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MGM101H5 (354)
Chapter 8

CHAPTER 8, 10, 12, 11, 13 key theories and definitions

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University of Toronto Mississauga
Dave Swanston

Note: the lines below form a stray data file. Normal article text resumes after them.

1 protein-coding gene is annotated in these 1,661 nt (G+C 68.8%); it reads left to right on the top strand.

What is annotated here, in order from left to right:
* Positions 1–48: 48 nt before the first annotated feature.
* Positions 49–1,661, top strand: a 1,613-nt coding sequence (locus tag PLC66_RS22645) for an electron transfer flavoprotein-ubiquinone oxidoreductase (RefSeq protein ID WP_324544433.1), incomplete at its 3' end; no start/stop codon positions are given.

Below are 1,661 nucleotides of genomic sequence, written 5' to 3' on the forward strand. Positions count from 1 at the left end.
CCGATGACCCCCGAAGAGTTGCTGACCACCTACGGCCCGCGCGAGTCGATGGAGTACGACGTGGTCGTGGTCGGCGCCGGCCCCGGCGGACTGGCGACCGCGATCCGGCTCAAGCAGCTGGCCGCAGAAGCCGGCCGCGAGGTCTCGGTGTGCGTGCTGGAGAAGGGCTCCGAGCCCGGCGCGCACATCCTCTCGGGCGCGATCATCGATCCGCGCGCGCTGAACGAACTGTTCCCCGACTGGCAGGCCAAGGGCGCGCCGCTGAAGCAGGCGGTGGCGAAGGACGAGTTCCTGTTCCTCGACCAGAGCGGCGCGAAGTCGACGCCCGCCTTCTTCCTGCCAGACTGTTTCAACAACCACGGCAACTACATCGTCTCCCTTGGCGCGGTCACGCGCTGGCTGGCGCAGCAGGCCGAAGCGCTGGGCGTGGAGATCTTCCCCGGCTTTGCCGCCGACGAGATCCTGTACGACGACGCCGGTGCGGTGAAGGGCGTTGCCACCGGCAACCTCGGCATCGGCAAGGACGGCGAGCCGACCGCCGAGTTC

Organizing Organization architecture Organization architecture – refers to the totality of a firm’s organization, including formal organization structure, control systems, incentive systems, organizational culture, and people Organization structure is: 1) The location of decision – making responsibilities in the firm ( centralized or decentralized ) 2) The formal division of the organization into subunits ( national operations etc… ) 3) Establishment of integrating mechanisms to coordinate the activities of subunits ( such as cross – functional teams ) Controls – Metrics used to measure the performance of subunits and judge how well managers are running those subunits Incentives – Devices used to encourage desired employee behavior Organizational culture – Values and assumptions that are shared by among the employees of an organization People – Not just the employees of the organization but also the strategy used to recruit, compensate, motivate, and retain those individuals and the type of people they are in terms of their skills, values, and orientation – i.e. human capital If an organization is going to attain competitive advantage and maximize performance the architecture must support the strategy envisioned Designing structure: vertical differentiation Organization structure can be thought of in terms of three dimensions: 1) Vertical differentiation – location of decision making responsibilities within a structure i.e. centralization or decentralization and hierarchy structure 2) Horizontal differentiation – formal division of the organization into subunits 3) Integrating mechanisms – mechanisms for coordinating subunits Centralization and decentralization A firm’s vertical differentiation determines where in its hierarchy the decision – making power is concentrated e.g. Are production decisions centralized in offices of upper – level managers or decentralized to lower – level managers Centralization – concentration of decision – making authority at a high level in a management hierarchy Decentralization – vesting decision – making authority in lower – level managers or other employees Arguments for centralization 1) Centralization can facilitate co – ordination ! Centralizing production at a firm’s head for example can make for easier co – ordination 1" " 2) Centralization can help ensure that decisions are consistent with organizational objectives ! When decisions are decentralized to lower – level managers, they may make decisions at variance with top managers’ goals. That is why major strategic decisions are often centralized 3) Centralization can avoid duplication of activities by various subunits within the organization 4) By concentrating power and authority in one individual or a management team, centralization can give top – level managers the means to bring about needed major organizational changes ! Temporary centralization of decision – making power is often an important step in organizational change because it sets a new strategic direction for a firm and redraws organization architecture ! Vodafone Arguments for decentralization 1) Top management can be over – burdened when decision making authority is centralized ! Managers experience constraints as they have too much information to process ! Decentralization gives top management the time to focus by giving lower – level managers the task of taking care of routine issues 2) Motivational research favors decentralization ! Behavioral scientists have argued that with employee empowerment through decentralization, employees will work harder 3) Decentralization permits greater flexibility – more rapid response to changes ! In a centralized firm the process of decisions going up the hierarchy before being approved slows down decision making ! This can lead to the firm having a competitive disadvantage 4) Decentralization can result in better decisions ! In a decentralized system decisions are made by individuals that are more in tune as to what is going on rather than top managers making decisions 5) Decentralization can increase control ! Autonomous subunit – A unit that has all the resources and decision – making power required to run its operations daily ! The more responsibility store managers have for subunit performances the better top managers can control the organization from the top Choice between decentralization and centralization Decisions regarding overall firm strategy, major financial expenditures are centralized in most organizations The realization of economies of scale [refers to the cost advantages that a business obtains due to expansion "]leads to centralization ! Purchasing and manufacturing decisions are centralized to eliminate duplication and realize scale economies When there are substantial differences between conditions in local markets, marketing and sales decisions are often decentralized to local managers 2" " Decentralization is favored in environments that are characterized by high uncertainty and rapid change ! When markets are rapidly changing decentralization is often preferred because decision making process is faster Tall versus flat hierarchies Tall hierarchies – Organizations with many layers of management Flat hierarchies – Organizations with few layers of management Small organizations often have one or at most two layers in hierarchy however as organizations grow and amount of info increases more managers are hired As an organization becomes larger it tends to become taller due to expansion Adding more levels in the hierarchy is a response to the problems of control that mount when a manager has too much work. How many layers are added is also partly determined by the span of control managers can effectively handle Span control Span of control – The number of direct reports a manager has The argument was the managers responsible for more than six subordinates would lose track of them Generally if the work being performed by subordinates is routine, if the performance of subordinates is visible and easy to measure, and if the subordinates are empowered to make many decisions by themselves, managers can operate with a wide span of control of up to 20 subordinates Problems in tall hierarchies Several problems occur in tall hierarches that may result in lower organizational efficiency and effectiveness 1) Tendency for information to get accidentally distorted as it passes through layers in a hierarchy ! If crucial information gets distorted as it passes through the layers of a tall hierarchy decisions may be based on inaccurate information and poor performance may result 2) Deliberate distortion by midlevel managers who are trying to curry favor with their superiors or pursue some agenda of their own ! The more layers there are in a hierarchy the more opportunities there are for people to deliberately distort information ! E.g. suppress bad info + exaggerate good info so that managers might get promotion etc… ! Top level managers will make decisions based on inaccurate information resulting in poor information ! Influence costs = The loss of efficiency caused by deliberate information distortion for personal gain within an organization 3) Tall hierarchies are expensive 3" " ! A tall hierarchy can put a firm at a competitive disadvantage because salaries and benefits of multiple layers can add up to significant amounts Delayering: reducing the size of a hierarchy Given the disadvantages of tall hierarchies many firms attempt to limit the size of the management hierarchy Delayering – reducing the number of layers in a hierarchy Delayering occurs as an attempt to boost firms’ performance Delayering is based on the assumption that when times are good hierarchies extend beyond efficiency and vice – versa when times are tougher Delayering allows for greater decentralization The King of Delayering During his tenure as CEO of General Electric, Jack Welch cut the number of layers in the management hierarchy from nine to five, instituting wide spans of control. Designing structure: Horizontal differentiation Vertical differentiation is concerned with the location of decision- making responsibilities within an organization. In contrast, horizontal differentiation is concerned with how to divide the organization into subunits. We look at four different types of structure here: functional, multidivisional, geographic, and matrix. Functional structure Most firms begin with no formal structure run by a single entrepreneur or small team, but as they grow the demands of management become too great for them. At this point the organization is split into functions Functional structure – A structure that follows the obvious division of labor within the firm, with different functions focusing on different tasks Functions themselves can be subdivided into subunits resulting in further horizontal differentiation within functions which are usually based on similar tasks A functional structure can work for a firm in a single line of business focused in a single geographic area, but problems can arise when firms expand into different businesses or geographies. Problems of coordination and control arise when different business areas are managed within the framework of a functional structure Multidivisional structure Alfred Sloan CEO of GM in 1920’screated multidivisional structure Multidivisional structure – A structure in which a firm is divided into different divisions, each of which is responsible for a distinct business area Responsibility for operating decisions and business-level strategy is typically decentralized to the divisions, which are then held accountable for their performance 4" " One of the great virtues claimed for the multidivisional structure is that it creates an internal environment that gets divisional managers to focus on efficiency. Increased efficiency leads to increased capital On the other hand too much pressure must not be exerted on divisional managers and each division must make sure that it is not being managed for short – term results or in a way that destroys long – term competitiveness Geographic structure Some firms grown not by diversifying and producing different products but by expanding into other geographic regions mainly other national markets Geographic structure – a structure in which a firm is divided into different units on the basis of geography Decision- making responsibilities are decentralized; each area can customize product offerings, marketing strategy, and business strategy to the local conditions. However, each geographic region has its own production facilities, duplication inhibits the realization of economies of scale that could be gained if the firm served the entire world market from a single favourable location. To solve these problems, many international businesses operate with a hybrid geographic–functional structure. In this structure, functions like R&D, purchasing, and production are centralized at the optimal locations. The world is then divided into geographic regions for local marketing and sales. Unilever, for example, saw benefits to being organized both on the basis of divisions (enabling the company to consolidate manufacturing facilities and realize economies of scale) and on the basis of geographic areas (enabling the company to respond to different national and regional markets). Matrix structure Matrix structure is usually adopted when no single structural design seems to solve all of a firm’s problems Matrix structure – An organization with tow overlapping hierarchies Matrix structure allows for tight coordination between R & D, manufacturing, and marketing resulting in faster product development which can help a firm gain an advantage over rivals Unless matrix structure is managed carefully it will not work well and it might become clumsy The dual hierarchy system can lead to struggles between different sides of the hierarchy It can prove difficult to have accountability in a matrix system – one side of hierarchy can always blame the other Making a matrix work requires clear lines of responsibility That is one side of matrix is given the primary role and the other is given the support role Clear goals should be well prioritized so that when conflict occurs they can be used to indicate what is most important Designing structure: Integrating mechanisms 5" " Now we need to examine some means of coordinating those subunits. One way of achieving coordination is through centralization. If the coordination task is complex, however, centralization may not be effective. Higher-level managers responsible for achieving coordination can soon become overwhelmed by the volume of work required to coordinate the activities of various subunits. When this is the case, managers look toward integrating mechanisms, both formal and informal, to help achieve coordination. Here we introduce the various integrating mechanisms managers use and discuss how the choice of integrating mechanism is determined by the strategy of the firm. Formal integrating mechanisms The greater the need for coordination among subunits the more complex formal integrating mechanisms need to be Direct contact between sub – unit managers is the simplest integrating mechanism However this might not work if managers have differing orientations that impede coordination such as production managers and marketing managers Managers might also become entrenched in “ functional silos ” which can lead to lack of respect between sub units and limit coordination Liaison roles are more complex than direct contact Integration can be improved by assigning a person in each subunit to coordinate with another subunit and thus permanent relationship is created When the need for coordination is greater still, firms develop high performance teams to achieve coordination Cross-functional product development teams are widely used in firms that compete through product innovation. The teams represent the best way of achieving tight coordination among different functions. When the need for coordination is very high firms may institute a matrix structure, in which all roles are viewed as integrating roles Informal integrating mechanisms: knowledge networks In attempting to alleviate or avoid the problems associated with formal integrating mechanisms in general and matrix structures in particular, firms with a high need for integration have been experimenting with an informal integrating mechanism: knowledge networks supported by an organizational culture that values teamwork and cross-unit cooperation. Knowledge network – A network for transmitting information within an organization based on informal contacts between managers within an enterprise and on distributed information systems The strength of this is that it can be a non – bureaucratic conduit for knowledge For a network to exist managers must be linked to each other at least indirectly Coordination is achieved informally through the network rather than by formal integrating mechanisms For such a network to function effectively it must embrace as many managers as possible Firms are using computers and telecommunications information systems to provide the foundation for informal knowledge networks in which managers around the globe can contact each other and communicate 6" " Firms are also using management development programs to build informal networks such as rotating managers around various subunits and management education programs Knowledge networks by themselves may not be sufficient to achieve coordination if subunit managers purse goals that are at variance thus they must have commitment to same goals Thus the firm must have strong organizational culture that promotes teamwork and cooperation Strategy, coordination, and integrating mechanisms All enterprises need coordination among subunits however this depends on the strategy of the firm Firms that concentrate on competing through product innovation need more coordination Firms that face an uncertain environment also need coordination in order to adapt If a firm is based in a stable environment with little or no change the need for coordination may be lower " " " " " " " " " " " " " " " 7" " Effective leadership Leadership – The process of motivating, influencing, and directing others in the organization to work productively in pursuit of organization goals Managing and leading Influential business author Warren Bennis stated that leaders are concerned with “ doing the right things ” vision, goals, and managers are concerned with “ doing things right ” efficiency. Kotter says that management is about coping with complexity and that leadership is about coping with change However their comparisons are misleading because all managers are also leaders and must perform it in order to excel at other management functions – strategizing … Management and leadership are not two different tasks that require different skills; they are the same thing Leadership changes at the top of the organization can have substantial impacts on performance of an enterprise Bad leaders have destroyed significant economic value to enterprises What makes an effective leader ? Effective leadership – The ability of a leader to get high performance from his or her subordinates In the case of CEO or general manger high performance refers to the entire company or division 1) Power – influence perspective Explains leadership in terms of the amount of power possessed by a leader and how it influences others within organization 2) Competency perspective Traits and competencies of effective leaders 3) Behavior perspective Asserts that certain behaviors are related to leadership effectiveness 4) Contingency perspective Appropriate behaviors that leaders adopt depend on context and what works in some situations do not in others 5) Transformational perspective Effective leaders “ transform ” organizations through their vision, communication and ability for employees to share their vision These different perspectives are not mutually exclusives and are inter – related 8" " The power influence perspective Leaders have legitimate power that comes from their hierarchical position However research shows that different forms of power suggest that effective leaders rely on individual attributes, personal power flowing from their formal position and a network of allies as much as power flowing from their formal position Leaders should be visionary leaders in which stakeholders and employees acknowledge The story of William Bratton in his efforts to deduce crime show how a network of allies[ mayor and media ] can be a significant source of power To get things done through organizations, effective leaders rely on more than their legitimate hierarchical power The competency [ trait ] perspective There are personal characteristics or traits that distinguish great leaders from the rest of us the “ great person ” theory of leaders hip suggest that leaders are “ born, not made ” with traits such as persuasive powers … that distinguish them from others There are traits renamed “ competencies ” such as motivation, intelligence, self – confidence … that can be acquired through learning and are associated with effective leaders Strategic thinking Strategic thinking – The cognitive ability to analyze a complex situation, abstract from it, and draw conclusions about the best strategy for the firm to follow Requires combination of intelligence and reasoning skills e.g. Winston Churchill and Bill Gates are leaders that embody the cognitive ability to see the big picture and were naturally endowed with intelligence and reasoning ability Achievement motivation Achievement motivation – Unconscious concern for achieving excellence in accomplishments through one’s individual efforts Achievement – motivated individuals have a high degree of intrinsic drive. They are goal driven and are persistent in achieving them and will take risks if necessary Power motivation Power motivation – The unconscious drive to acquire status and power and to have an impact on others Effective leaders want to accumulate power so as to get things done in organizations Effective leaders also morally exercise power and act with integrity Employees want honest leaders whom they can trust that derives from integrity 9" " Charisma Charisma – The ability of some people to charm or influence others Charismatic leaders have high self – confidence, strength of conviction, assertiveness or social dominance and are superb communicators Management writer Jim Collins argued that although charismatic leaders can be effective charisma can also work against effective leadership ! Charismatic leaders can get people do things that defy rational logic however, leaders that are not charismatic rely on logic and reason and thus can produce better decisions Emotional intelligence Emotional intelligence – the ability to monitor one’s own and others’ feelings and emotions, to discriminate among them, and to use this information to guide one’s thinking and actions Daniel Goleman a writer said that emotional intelligence is a bundle of related competencies that many effective leaders exhibit According to Goleman the key components of emotional intelligence are these: 1) Self – awareness – the ability to understand one’s own moods, emotions, and drives, as well as their effect on others 2) Self – regulation – the ability to control or redirect disruptive impulses or moods and to think before acting 3) Motivation – a passion for work that goes beyond money or status, pursue goals with energy and persistence 4) Empathy – understanding the feelings and viewpoints of subordinates, and taking those into account when making decisions 5) Social skills – friendliness with a purpose Goleman asserts that leaders with these attributes are more effective than those who do not have them as they get the trust and confidence of subordinates Emotional intelligence perspective has some appeal however some have attacked it for being defined so broadly that it lacks any real discriminating power Limitations and implications One might assume that all the traits are needed for effective leadership but this is not the case The importance of different traits for effective leadership is context dependent, what works in one situation might not in another Also there is a lack of agreement over the importance of some of these traits such as emotional intelligence etc… The trait perspective suggests that effective leaders are born, not made, and this is not true 10" " Behavior perspective This perspective tries to link effectiveness of leaders with their behavior toward subordinates People – oriented behavior – A leadership style that includes showing mutual trust and respect for subordinates, demonstrating genuine concern for their needs, and having a desire to look out for their welfare Task – oriented behavior – The style of leaders who assign employees to specific tasks, clarify their work duties and procedures, ensure that they follow company rules, and push them to reach their performance capacity Generally job dissatisfaction, turnover … are worse when leaders lack people orientation however performance is also lower for leaders who do not engage in task – oriented behavior They are not mutually exclusive Appropriate behaviors may be context dependent where different situations require different styles Contingency perspective At the heart of the contingency perspective is a simple proposition: The best leader- ship behaviour to adopt depends on the context. There are a number of different contingency theories of leadership. Here we briefly review three important contingency perspectives to see what we can learn about the elusive topic of leadership effectiveness. These perspectives are Fiedler’s contingency theory, path–goal theory, and the leadership substitutes theory. 1) Fiedler’s contingency theory Fiedler’s basic assumption was that it was difficult if not impossible to change one’s style of leadership He believed that the effectiveness of a leader should be measured by hoe the team, group, or organization under the leader performed His research suggests that the effectiveness of the two basic leadership styles depends on three main situational factors: i) Leader – member relations – How well followers respect, trust, and like their leaders ii) Task structure – The degree to which the jobs of subordinates are highly structured with clear work responsibilities, well defined tasks, explicit goals, and specific procedures iii) Position power – The power that derives from formal hierarchical power over subordinates, including the legitimate power to hire, fire, reward, and punish subordinates 11" " Fielder suggests that when situational factors are favorable or unfavorable task – oriented leaders do well because in one situation they can take charge with everyone getting along and they can also take charge and do their job even if they are not liked When favorable situations are moderate people – oriented leaders thrive creating a positive atmosphere with leaders positively affecting subordinates The implication of Fiedler’s theory is that leaders must be matched to situations The good thing about Fiedler’s theory is that it advocated matching leader to situation; however it also has the weakness of being too simplistic Another flaw is that the division of leaders into people oriented and task oriented styles ignores the fact that leaders might exhibit both styles Fiedler also suggests that leaders cannot change their style of leadership 2) Path – goal theory Like Fiedler’s theory, path–goal theory is a contingency theory. It states that the best leadership style depends on the situation. Unlike Fiedler’s theory, path–goal theory is based on the assumption that leaders can change their style to match the situation Effective leadership Core proposition of path – goal theory is that leaders can increase the performance of their subordinates by clarifying the path that they have to follow and provide rewards to motivate them - Clarifying the path – leaders mentor and coach subordinates to achieve goals - Clearing the path – remove obstacles that make it difficult for subordinates to achieve their goals - Identifying and offering rewards – leaders identify what rewards will motivate subordinates to achieve goals and will put them in place Leadership styles Path goal theory describes four different leadership styles: i) Directive leadership – Occurs when leaders tell subordinates exactly what they are supposed to do, giving them goals, specific tasks, guidelines for performing those tasks … [ similar to task – oriented leadership ] ii) Supportive leadership – A leadership style in which the leader is approachable and friendly, shows concern for the welfare of subordinates, and treats them as equals [ similar to people – oriented leadership ] iii) Participative leadership – A leadership style in which the leader consults with his or her subordinates, asking for their opinions before making a decision iv) Achievement – oriented leadership – When a leader sets high goals for subordinates, has high expectations for their performance, and displays confidence in subordinates, encouraging and helping them to take on greater responsibilities 12" " Contingencies Path – goal theory argues that a leader can change his or her leadership style and that two important contingencies dictate the best choice of leadership style: i) The personal characteristics of subordinates ii) The nature of the work environment For example educated people are self – motivated and do not like being told what to do so a participative leadership style would work instead of a task oriented one. Nature of environment refers to task structure, dynamics of the work group [ cohesive or fragmented ] and the formal power for the organization [ strong or weak ]. The theory states that they type of leadership required is context dependent on the characteristics of subordinates an nature of the work environment If followers lack confidence, supportive leadership will increase subordinates confidence so that they can achieve goals which raises performance If the task of subordinates is ambiguous then directive leadership is required …etc Contributions and limitations Good thing about path – goal theory is that it recognizes a wider diversity of leadership styles than either behavioral or Fiedler’s theory Also leaders can match their style to the situation that they confront However weaknesses include the fact that it is based on the assumption that a leader can adopt only one style at a time however some leaders use a combination of leadership styles Path – goal theory has a narrow definition of leadership effectiveness and does not include other important factors in the leadership process 3) Leadership substitutes Leadership substitutes - Contingencies that may act as substitutes for leadership style Professionalism on the part of subordinates substitutes for both task and people oriented leaderships styles Self – leadership by employees in which they manage their behavior and direct themselves to attain goals reduces the need for forms of leadership Performance based reward systems helps keep employees directed towards organizational goals reducing the need for task – oriented leadership Cohesive self – managing work teams act as self – managing teams 13" " Transformational leadership Transformational leader – A leader who is an agent of strategic and organizational change These leaders reenergize troubled organizations with a new strategic direction making wholesale changes in operational processes, organization architecture and culture Transactional leader – A leader who helps and organization achieve its current objectives He or she does not change the organization’s course but is about improving performance. In contrast transformational leadership entails changing the organization shifting its strategy. Elements of transformational leadership [ what it takes to become one ] Envision a different future changing both strategy and architecture Communicate this new vision to employees creating a shared mental model Model desired behaviors – to succeed they must lead by example otherwise employees will not take them seriously Empower employees – in order to implement the grand strategic visions Meaningful changes – transformational leaders must make meaningful changes to activities and architecture of organization. They must act swift to show that they are serious and gain employee faith Lead with integrity – They recognize that people will not follow someone if they do not trust them Create an enduring organization – They create an enduring organization that continues to operate effectively even after they are gone Many successful transformational leaders were effect but not charismatic Evaluating transformational leadership Transformational leaders make a great difference and subordinates have shown greater commitment and performance to their organizations under them One problem however is that writers suggest that leaders are transformational when they successfully bring about change rather than when they engage in certain behaviors that are transformational Gender differences in leadership Women have seen a substantial increase in leadership roles within organizations Writers suggest that women have a more interactive style that includes people – oriented and participative leadership that is different from men [ task oriented ] Leadership studies have found that male and females do not differ in their levels of task or people oriented leadership However women do generally adopt a more participative style than males because they are more interpersonal than men and subordinates expect females to be more participative due to stereotypes and female leaders comply inherently 14" " Marketing: Building customer and stakeholder relationships What is marketing? Marketing - the process of determining customer needs and wants and then developing goods and services that meet or exceed these exceptions Market – a group of people with unsatisfied wants and needs who have resources and willingness to buy products Green marketing – Marketing efforts to produce, promote, and reclaim environmentally sensitive products The evolution of marketing The evolution of marketing involved four eras: 1) Production 2) Sales 3) Marketing concept 4) Customer relationship The production era - Since the arrival of European settlers, manufacturers focused on production as most goods were bought as soon as they became available. The sales era - By the 1920s industrialization led to increased productive capacity which caused goods to exceed market demand. Business philosophy focused on selling rather than production The marketing concept era - The philosophy of marketing emerged in the 1950s due to a post war environment in which consumer spending increased as soldiers returned The market concept had three parts: 1) A customer orientation Focused on meeting consumer needs and providing them 2) A service orientation Everyone in the organization should be customer oriented in which customer satisfaction is a priority 3) A profit orientation Focus on products that are profitable and allow the organization to grow by serving more customers 15" " The customer relationship era - In 1990s managers extended the marketing concept by adopting the concept of customer relationship management - Customer relationship management [ CRM ] – is the process of learning as much as possible about customers and doing everything you can to satisfy them with goods and services over time - Idea = enhance customer satisfaction + stimulate long term customer loyalty Non – profit organizations prosper from marketing Marketing is a critical part of all organizations, whether for – profit or non – profit Charities use marketing to raise funds or to obtain other resources e.g. Canadian Blood Services had shortages and turned to marketing Churches, schools, politicians use marketing The marketing mix 1. Product Designing a want satisfying product 2. Price Setting a price for the product 3. Place Putting the product in a place where people will buy it 4. Promotion Promoting the product These four factors are called the marketing mix Applying the marketing process Four P’s are convenient in remembering the basic steps of marketing but they do not include everything that goes into the marketing process One of the best ways to understand the marketing process is to take a product and follow the process that led to its development and sale e.g. vegetarian restaurant Designing a product to meet needs Once you have researched consumer needs and found a target market for your product, the four Ps of marketing begin. You start by developing a product Product – any physical good, service, or idea that satisfies a want or need plus anything that would enhance the product in the eyes of consumers, such as a brand Test marketing – process of testing products among potential users Brand name – any word, device, design … or combination of these used to distinguish a seller’s goods or services from those of competitors 16" " Setting an appropriate price After you have developed the product or designed the service you want to offer consumers you have to set appropriate prices Price – money or other consideration [ including other goods and services ] exchanged for the ownership or use of a good or service Prices depend on a number of factors. e.g. restaurant prices can be influence by competitors Getting the product to the right place Getting the product to consumers when and where they want it is critical to market success Food can be delivered, eaten at restaurant … Developing an effective promotional strategy Promotion – consists of all of the techniques sellers use to inform people and motivate them to buy their goods or services They include advertising, personal selling, coupons … Promotion often includes relationship building with customers e.g. taking suggestions from consumers Providing marketers with information Marketing research – Analysis of markets to determine opportunities and challenges, and to find the information needed to make good decisions Businesses need information to compete effect